DDW 2008 News—Is Dietary Counseling for IBS Effective?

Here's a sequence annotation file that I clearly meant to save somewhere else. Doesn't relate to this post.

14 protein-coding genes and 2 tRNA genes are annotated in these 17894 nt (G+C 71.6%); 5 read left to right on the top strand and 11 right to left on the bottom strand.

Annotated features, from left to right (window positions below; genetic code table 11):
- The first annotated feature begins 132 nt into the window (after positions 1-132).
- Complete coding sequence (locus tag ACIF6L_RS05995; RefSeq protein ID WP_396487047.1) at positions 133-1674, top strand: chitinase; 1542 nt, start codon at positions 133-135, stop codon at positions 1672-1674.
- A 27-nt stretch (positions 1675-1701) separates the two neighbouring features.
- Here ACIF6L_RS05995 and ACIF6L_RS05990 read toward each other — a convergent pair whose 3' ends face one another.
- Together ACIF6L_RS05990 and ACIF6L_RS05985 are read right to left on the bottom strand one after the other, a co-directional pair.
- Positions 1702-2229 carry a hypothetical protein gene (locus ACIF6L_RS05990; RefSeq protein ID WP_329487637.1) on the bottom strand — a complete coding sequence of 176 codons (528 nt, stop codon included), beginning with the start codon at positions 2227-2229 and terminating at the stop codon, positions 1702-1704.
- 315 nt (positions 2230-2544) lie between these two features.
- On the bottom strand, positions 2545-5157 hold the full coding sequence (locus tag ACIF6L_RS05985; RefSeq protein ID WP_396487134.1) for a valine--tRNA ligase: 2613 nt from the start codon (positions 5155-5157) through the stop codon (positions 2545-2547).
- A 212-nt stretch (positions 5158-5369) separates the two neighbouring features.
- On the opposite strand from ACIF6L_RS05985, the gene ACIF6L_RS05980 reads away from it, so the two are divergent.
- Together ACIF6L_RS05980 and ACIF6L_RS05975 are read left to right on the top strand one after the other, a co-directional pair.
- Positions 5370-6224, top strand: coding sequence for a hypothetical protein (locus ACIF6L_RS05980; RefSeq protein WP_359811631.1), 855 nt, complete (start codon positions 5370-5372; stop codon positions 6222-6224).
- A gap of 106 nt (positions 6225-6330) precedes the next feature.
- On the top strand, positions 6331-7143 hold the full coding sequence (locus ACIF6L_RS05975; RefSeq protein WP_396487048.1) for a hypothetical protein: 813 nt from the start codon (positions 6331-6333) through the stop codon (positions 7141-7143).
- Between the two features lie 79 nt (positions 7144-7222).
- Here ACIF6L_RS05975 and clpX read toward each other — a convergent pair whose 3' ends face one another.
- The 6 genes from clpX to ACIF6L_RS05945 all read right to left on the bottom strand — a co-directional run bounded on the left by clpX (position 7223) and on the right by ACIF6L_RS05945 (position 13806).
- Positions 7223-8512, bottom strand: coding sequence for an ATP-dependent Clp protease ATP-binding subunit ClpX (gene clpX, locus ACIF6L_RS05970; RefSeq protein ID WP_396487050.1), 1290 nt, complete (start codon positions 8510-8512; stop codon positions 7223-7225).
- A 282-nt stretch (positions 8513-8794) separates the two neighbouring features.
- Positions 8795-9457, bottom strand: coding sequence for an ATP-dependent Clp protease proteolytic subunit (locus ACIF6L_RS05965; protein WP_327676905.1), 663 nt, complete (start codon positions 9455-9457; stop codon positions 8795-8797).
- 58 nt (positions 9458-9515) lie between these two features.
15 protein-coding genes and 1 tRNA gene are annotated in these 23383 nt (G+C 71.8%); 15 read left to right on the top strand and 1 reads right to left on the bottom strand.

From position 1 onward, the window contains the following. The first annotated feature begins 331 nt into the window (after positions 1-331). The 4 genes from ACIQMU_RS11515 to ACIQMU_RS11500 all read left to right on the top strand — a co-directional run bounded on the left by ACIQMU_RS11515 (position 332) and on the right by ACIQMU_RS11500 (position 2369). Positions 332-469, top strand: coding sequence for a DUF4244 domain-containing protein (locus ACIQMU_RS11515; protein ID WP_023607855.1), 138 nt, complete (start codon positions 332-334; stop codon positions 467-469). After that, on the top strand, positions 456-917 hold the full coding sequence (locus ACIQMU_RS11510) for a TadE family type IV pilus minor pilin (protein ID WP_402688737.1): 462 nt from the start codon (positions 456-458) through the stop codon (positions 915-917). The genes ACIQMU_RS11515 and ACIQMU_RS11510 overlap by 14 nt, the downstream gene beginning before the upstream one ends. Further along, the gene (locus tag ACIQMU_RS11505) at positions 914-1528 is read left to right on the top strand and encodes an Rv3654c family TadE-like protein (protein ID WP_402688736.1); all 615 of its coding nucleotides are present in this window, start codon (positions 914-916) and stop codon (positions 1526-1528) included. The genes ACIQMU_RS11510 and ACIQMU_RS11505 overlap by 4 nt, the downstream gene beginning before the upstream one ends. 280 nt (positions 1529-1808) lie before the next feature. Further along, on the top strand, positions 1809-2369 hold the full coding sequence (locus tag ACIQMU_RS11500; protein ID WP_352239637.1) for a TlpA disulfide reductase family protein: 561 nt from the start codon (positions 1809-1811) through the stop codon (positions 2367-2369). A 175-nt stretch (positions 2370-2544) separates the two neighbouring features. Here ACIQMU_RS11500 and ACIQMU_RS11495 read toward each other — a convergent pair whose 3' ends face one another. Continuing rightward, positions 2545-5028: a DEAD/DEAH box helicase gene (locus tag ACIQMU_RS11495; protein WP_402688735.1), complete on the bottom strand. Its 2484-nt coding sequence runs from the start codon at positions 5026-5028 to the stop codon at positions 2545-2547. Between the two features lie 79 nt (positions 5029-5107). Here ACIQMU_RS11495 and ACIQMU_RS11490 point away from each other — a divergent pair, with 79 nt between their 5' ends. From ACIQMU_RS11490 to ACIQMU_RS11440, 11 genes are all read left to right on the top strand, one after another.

Researchers recruited 54 patients with constipation-predominant IBS to record complete food diaries before and three months after consultation with a dietitian. The average amount of fiber intake at baseline was 15 g, and this number remained basically unchanged after the three-month follow-up, despite advice to increase the amount of dietary fiber. However, subjects with very low fiber consumption (less than 10 g per day) did improve their fiber intake significantly, reaching the level of average subjects three months after dietary consultation. The researchers concluded that most subjects, despite dietary instruction, show little increase in their overall fiber or nutrient intake. Thus, advice alone as a means of increasing dietary fiber supplementation is unlikely to result in a significant increase in fiber intake in subjects with IBS and chronic constipation. However, dietary counseling was beneficial in a selected few with inadequate fiber intake. This study may show why most patients with chronic constipation do not benefit from general dietary advice and prescribed fiber supplements. (DDW Abstract T1033, May 19, 2008, J. Phyllis, et al.)